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Looking for winter activities in Ontario?


Embrace what winter has to offer
Embrace what winter has to offer

Andrea Stockton, staff writer

February 3, 2012 — A mild winter so far has some Ontarians convinced that the season is over. Tourism operators say there's still plenty of winter fun to be had, you just have to look a little further than the city.

Upwards of 30 cm of snow is on the ground in some places
Upwards of 30 cm of snow is on the ground in some places

A mild winter and lack of snow in southern Ontario is leaving some tourism operators frustrated.

"There's tons of snow and lots to do not very far north of Toronto, but because the winter has been so mild, people in southern Ontario just aren't thinking winter activities," says Tanya McCready with Winterdance Dogsled Tours in Haliburton.

"It's always a challenge for those of us to the north and I think this year has been even more extreme because the weather has been so mild."

Despite the fluctuating temperatures however, there is still lots of snow on the ground in several places.

"Recent snow squall activity brought upwards of 20 cm of snow to parts of northern Ontario last week," says Gerald Cheng, a meteorologist at The Weather Network. "That combined with colder temperatures has allowed the snow to stick around despite what you may see in the metropolitan areas. There definitely is snow, and lots of it."

It's a great time for outdoor activities without bone-chilling temperatures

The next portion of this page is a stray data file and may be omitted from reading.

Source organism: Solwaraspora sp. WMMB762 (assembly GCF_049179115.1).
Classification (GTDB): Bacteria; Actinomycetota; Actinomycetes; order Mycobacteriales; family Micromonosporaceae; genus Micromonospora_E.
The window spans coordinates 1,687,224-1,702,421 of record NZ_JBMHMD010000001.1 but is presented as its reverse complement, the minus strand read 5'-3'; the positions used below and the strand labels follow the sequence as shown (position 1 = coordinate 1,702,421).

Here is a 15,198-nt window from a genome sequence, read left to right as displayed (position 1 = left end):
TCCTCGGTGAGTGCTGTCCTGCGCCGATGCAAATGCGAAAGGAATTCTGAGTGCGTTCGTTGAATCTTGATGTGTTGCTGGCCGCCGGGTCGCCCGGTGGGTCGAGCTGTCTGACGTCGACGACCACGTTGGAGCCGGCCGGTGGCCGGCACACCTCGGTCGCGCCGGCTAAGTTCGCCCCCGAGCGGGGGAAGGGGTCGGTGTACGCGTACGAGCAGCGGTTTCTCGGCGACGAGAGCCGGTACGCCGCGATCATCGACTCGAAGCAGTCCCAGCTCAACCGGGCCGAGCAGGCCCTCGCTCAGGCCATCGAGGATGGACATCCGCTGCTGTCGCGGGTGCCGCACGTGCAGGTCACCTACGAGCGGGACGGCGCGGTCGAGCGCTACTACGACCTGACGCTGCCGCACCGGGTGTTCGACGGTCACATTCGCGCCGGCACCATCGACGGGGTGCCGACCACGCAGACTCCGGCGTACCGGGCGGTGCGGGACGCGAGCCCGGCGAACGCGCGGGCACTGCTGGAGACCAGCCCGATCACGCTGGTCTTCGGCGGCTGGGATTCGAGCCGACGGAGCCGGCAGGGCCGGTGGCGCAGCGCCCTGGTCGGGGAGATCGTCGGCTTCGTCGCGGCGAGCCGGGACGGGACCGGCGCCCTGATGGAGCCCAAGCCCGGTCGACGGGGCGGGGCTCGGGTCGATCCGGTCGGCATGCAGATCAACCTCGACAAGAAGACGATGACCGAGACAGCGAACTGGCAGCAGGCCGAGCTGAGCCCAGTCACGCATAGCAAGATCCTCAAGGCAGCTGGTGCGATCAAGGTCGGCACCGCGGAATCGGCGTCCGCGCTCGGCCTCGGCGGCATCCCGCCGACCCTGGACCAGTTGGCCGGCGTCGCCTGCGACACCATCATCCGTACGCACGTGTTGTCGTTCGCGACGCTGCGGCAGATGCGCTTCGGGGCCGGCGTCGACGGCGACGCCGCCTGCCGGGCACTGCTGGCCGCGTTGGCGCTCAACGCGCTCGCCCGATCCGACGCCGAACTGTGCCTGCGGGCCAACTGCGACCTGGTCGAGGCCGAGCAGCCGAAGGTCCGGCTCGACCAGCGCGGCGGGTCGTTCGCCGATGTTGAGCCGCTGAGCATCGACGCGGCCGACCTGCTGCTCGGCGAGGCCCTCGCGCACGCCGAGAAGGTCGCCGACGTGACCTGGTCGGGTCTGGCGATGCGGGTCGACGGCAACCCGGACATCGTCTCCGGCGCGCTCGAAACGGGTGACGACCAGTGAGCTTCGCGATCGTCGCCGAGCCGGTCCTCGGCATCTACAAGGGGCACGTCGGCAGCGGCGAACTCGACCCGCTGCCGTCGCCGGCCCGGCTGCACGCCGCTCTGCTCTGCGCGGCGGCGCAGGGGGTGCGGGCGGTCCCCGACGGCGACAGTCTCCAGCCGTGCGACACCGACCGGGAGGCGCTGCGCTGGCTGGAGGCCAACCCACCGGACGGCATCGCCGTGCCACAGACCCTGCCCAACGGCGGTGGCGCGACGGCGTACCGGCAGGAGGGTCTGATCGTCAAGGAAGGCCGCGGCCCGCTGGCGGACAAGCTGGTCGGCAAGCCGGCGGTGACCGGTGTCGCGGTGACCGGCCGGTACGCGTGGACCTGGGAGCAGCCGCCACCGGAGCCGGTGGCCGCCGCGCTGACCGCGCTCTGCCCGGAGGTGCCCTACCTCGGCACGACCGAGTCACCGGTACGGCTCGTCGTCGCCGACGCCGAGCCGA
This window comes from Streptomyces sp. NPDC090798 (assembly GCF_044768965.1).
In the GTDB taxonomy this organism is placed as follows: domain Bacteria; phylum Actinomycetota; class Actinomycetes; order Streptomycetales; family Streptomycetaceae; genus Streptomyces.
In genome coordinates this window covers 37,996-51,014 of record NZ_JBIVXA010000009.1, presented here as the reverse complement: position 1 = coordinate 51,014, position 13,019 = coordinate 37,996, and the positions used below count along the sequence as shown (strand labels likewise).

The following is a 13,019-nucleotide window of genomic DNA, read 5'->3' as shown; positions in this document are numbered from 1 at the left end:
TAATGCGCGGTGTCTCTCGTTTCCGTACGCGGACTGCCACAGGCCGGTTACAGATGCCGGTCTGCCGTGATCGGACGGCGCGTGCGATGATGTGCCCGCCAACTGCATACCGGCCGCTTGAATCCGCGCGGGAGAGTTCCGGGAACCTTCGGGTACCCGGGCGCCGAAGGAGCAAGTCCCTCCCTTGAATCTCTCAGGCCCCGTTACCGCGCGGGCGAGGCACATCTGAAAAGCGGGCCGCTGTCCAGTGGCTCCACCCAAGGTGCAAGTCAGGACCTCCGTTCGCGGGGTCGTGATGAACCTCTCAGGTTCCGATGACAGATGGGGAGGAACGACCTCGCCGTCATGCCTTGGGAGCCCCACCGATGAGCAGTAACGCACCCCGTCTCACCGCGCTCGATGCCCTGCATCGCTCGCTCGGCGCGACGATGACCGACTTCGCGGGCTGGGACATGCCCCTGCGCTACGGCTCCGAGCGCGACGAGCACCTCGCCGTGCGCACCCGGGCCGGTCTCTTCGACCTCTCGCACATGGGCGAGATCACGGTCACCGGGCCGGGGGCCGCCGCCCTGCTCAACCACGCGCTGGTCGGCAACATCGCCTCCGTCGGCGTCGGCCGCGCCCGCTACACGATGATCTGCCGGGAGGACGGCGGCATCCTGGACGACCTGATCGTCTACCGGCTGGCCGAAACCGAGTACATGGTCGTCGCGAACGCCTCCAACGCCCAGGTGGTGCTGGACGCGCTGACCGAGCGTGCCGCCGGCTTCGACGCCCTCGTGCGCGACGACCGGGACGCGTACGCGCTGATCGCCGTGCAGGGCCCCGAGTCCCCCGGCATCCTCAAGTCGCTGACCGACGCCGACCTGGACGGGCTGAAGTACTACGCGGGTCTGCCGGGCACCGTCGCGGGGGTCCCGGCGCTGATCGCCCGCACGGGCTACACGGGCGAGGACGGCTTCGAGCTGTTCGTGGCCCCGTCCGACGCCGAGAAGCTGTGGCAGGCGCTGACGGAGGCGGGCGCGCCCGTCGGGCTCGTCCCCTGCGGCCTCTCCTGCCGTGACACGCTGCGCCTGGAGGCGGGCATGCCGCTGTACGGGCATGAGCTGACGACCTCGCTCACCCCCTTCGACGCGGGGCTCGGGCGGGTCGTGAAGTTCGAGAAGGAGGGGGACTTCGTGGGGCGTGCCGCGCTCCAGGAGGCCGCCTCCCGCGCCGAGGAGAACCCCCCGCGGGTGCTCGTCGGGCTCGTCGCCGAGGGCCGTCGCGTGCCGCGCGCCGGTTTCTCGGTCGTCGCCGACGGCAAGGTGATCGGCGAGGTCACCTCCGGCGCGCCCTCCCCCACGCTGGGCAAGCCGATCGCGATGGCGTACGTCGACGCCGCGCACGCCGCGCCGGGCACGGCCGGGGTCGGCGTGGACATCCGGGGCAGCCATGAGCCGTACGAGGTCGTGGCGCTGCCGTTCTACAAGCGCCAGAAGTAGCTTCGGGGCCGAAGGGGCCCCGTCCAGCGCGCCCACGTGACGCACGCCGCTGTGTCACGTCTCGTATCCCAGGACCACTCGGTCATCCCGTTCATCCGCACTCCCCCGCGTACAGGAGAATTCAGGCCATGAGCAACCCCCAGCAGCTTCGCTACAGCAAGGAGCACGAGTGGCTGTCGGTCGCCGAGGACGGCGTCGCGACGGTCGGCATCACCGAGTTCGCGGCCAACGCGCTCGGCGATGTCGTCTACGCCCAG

It's a great time for outdoor activities without bone-chilling temperatures

Jack Lynch with the Ontario Ministry of Tourism and Culture says all of the alpine areas across the province are fully open and cross country centres in the snow belts have their full terrain open as well.

"So if you can get to the snow, it's wonderful because you're not running into these bone-chilling -25, -30 degree temperatures."

Lynch adds that you can avoid dressing in extra layers or worrying about frostbite while partaking in winter activities because of the warmer weather.

"Just think back to your childhood and what you used to love to do in the winter whether it be building snow forts or going tobogganing or the bigger sports like skiing and dog sledding and snowmobiling," says McCready.

"Really all you have to do is drive two to three hours out of the city and you can do it all. I think the message that all tourism operators are trying to get out is just because it's above zero in Toronto, it's not in the rest of Ontario, so come and enjoy winter."

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